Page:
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"You'd best go home to bed,
Dutchy," said the little doc.
Dutchy stared at the doc in speech
less anger for a few moments. Then
he shot out his big fist and caught the
little doc on the mouth, knocking
him down and cutting his lip open.
"Have you spunk enough to fight,
you little shrimp '' he roared.
The little doc, very pale, stood be
fore Dutchy, not attempting to de
"Hoi" roared Dutchy. "Nice sort
of man you're going to get, Miss Lida.
Why, I'd fight the little whippersnap
per with one hand tied behind me."
Then, being somewhat pleased with
his' work, Dutchy permitted Duggan
and Moffat to lead him home, still
breathing out threats of whathewas
going to do to the doc next time he
caught hito on Miss Lida's porch.
What Miss Lida said to him is un
known, for she sat in a sort of daze
while the little doc was being knock
ed down. However, it was noticed
that the little doc didn't call on her
for a day or two, and next time he
dropped in Jim Moffat was there, hav
ing apparently been restored to favor.
And though Miss Lida was friendly
enough with the little doc, anyone
could have been that things weren't
quite the same.
, For however small a man may be,
' it is expected that he will do some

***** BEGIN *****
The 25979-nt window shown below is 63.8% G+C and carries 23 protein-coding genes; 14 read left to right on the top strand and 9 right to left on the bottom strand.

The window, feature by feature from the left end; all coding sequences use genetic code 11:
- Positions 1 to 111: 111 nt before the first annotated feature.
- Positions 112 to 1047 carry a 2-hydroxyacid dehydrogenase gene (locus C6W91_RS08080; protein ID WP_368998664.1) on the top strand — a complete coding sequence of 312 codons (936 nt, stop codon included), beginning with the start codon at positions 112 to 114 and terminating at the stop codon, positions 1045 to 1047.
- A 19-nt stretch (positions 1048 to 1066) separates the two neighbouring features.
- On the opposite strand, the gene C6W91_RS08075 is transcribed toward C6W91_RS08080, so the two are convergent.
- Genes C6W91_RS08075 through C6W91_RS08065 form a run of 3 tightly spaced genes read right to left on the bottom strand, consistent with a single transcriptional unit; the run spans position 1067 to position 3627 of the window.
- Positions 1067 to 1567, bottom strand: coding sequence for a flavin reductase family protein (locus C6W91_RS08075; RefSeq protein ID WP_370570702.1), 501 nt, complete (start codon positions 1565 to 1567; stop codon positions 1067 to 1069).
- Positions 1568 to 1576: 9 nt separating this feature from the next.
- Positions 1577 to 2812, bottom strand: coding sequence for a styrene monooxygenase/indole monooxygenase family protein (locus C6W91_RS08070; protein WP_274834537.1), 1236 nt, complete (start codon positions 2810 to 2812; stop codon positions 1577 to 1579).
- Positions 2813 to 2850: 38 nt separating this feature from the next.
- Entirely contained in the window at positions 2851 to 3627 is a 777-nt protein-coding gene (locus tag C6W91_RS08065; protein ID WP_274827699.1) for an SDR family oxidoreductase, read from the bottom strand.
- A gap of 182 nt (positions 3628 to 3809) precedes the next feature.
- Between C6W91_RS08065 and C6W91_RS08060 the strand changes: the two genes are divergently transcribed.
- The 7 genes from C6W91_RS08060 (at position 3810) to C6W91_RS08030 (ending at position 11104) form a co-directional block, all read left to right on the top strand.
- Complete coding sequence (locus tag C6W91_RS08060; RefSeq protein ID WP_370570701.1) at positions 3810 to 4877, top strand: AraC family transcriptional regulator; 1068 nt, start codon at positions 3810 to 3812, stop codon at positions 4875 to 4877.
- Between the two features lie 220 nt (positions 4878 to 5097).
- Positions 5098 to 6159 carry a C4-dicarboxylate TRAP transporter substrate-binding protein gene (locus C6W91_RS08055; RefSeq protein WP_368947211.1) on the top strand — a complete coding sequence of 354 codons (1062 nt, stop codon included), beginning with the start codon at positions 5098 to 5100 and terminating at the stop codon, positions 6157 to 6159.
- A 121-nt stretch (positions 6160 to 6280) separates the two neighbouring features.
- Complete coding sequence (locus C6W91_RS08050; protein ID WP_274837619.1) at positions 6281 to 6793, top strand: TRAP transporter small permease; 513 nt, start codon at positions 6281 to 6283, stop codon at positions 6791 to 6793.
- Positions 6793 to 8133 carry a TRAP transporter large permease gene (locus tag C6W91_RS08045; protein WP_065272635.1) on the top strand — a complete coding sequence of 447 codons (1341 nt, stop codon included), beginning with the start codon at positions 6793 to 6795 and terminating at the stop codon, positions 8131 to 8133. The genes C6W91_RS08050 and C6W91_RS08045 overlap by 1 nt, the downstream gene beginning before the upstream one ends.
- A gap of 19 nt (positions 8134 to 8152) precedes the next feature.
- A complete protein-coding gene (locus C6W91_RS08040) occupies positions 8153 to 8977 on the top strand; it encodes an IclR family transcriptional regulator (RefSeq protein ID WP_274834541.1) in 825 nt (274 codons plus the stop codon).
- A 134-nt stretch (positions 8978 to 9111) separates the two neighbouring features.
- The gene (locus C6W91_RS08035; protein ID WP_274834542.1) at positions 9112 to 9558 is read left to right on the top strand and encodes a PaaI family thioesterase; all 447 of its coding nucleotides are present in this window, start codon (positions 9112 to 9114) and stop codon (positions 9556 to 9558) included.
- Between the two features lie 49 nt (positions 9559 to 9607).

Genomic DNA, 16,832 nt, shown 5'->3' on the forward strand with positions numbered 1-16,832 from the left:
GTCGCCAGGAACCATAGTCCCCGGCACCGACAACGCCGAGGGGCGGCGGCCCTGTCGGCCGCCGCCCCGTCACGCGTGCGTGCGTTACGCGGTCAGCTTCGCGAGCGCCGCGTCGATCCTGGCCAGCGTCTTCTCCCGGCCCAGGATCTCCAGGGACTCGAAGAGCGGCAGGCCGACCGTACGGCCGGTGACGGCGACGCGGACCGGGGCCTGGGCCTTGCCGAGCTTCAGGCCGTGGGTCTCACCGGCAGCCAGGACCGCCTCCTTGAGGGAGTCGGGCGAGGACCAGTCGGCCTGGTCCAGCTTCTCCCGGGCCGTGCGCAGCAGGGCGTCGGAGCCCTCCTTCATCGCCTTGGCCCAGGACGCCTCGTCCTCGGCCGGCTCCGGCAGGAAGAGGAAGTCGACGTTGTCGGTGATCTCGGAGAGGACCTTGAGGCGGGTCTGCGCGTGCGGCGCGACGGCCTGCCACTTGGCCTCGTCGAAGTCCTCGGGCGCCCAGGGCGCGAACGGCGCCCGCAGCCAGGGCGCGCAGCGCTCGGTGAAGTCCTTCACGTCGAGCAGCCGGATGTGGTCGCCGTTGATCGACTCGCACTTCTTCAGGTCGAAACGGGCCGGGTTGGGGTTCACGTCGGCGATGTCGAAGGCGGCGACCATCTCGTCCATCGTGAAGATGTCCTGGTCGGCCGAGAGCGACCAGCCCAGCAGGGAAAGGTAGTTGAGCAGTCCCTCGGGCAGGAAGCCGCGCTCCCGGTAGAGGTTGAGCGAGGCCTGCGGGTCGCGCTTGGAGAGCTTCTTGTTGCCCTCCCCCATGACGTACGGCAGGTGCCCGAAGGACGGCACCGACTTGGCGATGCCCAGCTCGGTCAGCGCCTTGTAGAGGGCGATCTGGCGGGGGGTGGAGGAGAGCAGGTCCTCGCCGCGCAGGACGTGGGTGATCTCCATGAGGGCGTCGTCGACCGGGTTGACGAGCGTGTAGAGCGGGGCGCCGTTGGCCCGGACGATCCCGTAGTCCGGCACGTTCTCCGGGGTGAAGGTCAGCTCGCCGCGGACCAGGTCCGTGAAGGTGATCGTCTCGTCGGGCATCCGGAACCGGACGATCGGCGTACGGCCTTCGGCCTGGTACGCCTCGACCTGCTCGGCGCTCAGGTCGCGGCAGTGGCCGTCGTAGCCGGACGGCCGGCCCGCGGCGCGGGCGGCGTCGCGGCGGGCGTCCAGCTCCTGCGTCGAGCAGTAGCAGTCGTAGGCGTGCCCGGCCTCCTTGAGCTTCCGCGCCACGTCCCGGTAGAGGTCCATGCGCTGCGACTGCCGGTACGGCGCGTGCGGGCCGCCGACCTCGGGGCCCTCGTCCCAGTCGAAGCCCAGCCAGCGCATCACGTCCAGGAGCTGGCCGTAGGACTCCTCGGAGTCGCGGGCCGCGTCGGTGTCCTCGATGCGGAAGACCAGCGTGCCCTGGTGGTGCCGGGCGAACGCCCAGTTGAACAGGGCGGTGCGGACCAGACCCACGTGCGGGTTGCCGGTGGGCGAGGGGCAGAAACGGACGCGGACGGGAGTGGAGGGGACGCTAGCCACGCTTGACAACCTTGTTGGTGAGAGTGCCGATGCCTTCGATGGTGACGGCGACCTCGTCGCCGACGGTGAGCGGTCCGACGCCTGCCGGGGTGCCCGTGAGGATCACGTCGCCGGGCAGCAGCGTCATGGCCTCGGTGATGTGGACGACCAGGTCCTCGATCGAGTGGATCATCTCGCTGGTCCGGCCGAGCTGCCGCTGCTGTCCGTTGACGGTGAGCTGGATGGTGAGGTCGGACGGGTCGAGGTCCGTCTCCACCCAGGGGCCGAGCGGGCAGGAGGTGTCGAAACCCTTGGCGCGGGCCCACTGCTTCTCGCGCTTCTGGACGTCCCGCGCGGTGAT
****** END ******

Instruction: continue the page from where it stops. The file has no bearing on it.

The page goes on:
thing when he gets a hit across the
mouth, instead of picking himself up
and smiling, as the doc had done. And
Miss Lida was certainly placed in an
uncomfortable position, for no girl
likes going with a coward.
Three days after the episode
Dutchy's friend Hinkman came run
ning into the doc's office.
"Dutchy's got the fever, doc," he
said. "You don't remember what he
did to you, doc? He's scared out of
his wits, doc, and thinks he's going
"All right," answered the doc. He
got up and went round to the shack,
in which Dutchy lay upon his bed,
tossing and muttering deliriously. It
was the last case in Sapphire, but it
was the worst The doc had pulled
the rest through without a single dis
aster, but this seemed hopeless front
During the next three weeks the
doc put in nearly all his time with
Dutchy. He told Hinkman to call him
any hour of the. night when Dutchy
seemed worse. He persuaded Miss
Lida to lend her aid and between
them at last they got Dutchy out of
the valley of the shadow.
It was an awful time, said Hinkman!
Dutchy dimly recognized the doc and
thought he was trying to poison him.
Sometimes he fought so hard that it
was all they could do to keep hini
from jumping out of the window.
The little doc showed a good deal of
strength, Hinkman reported, in such
Finally Dutchy, out of danger, and
weighing about one-third as much as
he had done, lay on the bed, cori
scious, and looking up at the doc with
a sort of dumb dog gratitude expres
sion. "Doc," he had the grace to say,
"That's all right, Dutchy," the lit
tle doc answered, smiling.
The days passed, and evidently
the doc had succeeded in squaring
himself with Miss Lida, for they sat
together on the stoop every afternoon
now. And there was not a man in
camp not vowed the doc was a white
man, and that he would give his life
rather than let anyone say the oppo
site, or lay a finger on the doc again.
Well, Dutchy went North to con
valesce, and at last the day came
when he tsood before the doc, who
was still sitting on Miss Lida's porch
they being now engaged and
spoke up much less sheepishly, but
still sore of ashamed.
"Doc, I've come back and I want
to thank you," he began.
"That's all right, Dutchy," answer
ed the doc. "Are you ready ndw?"
"Ready? For what?" asked,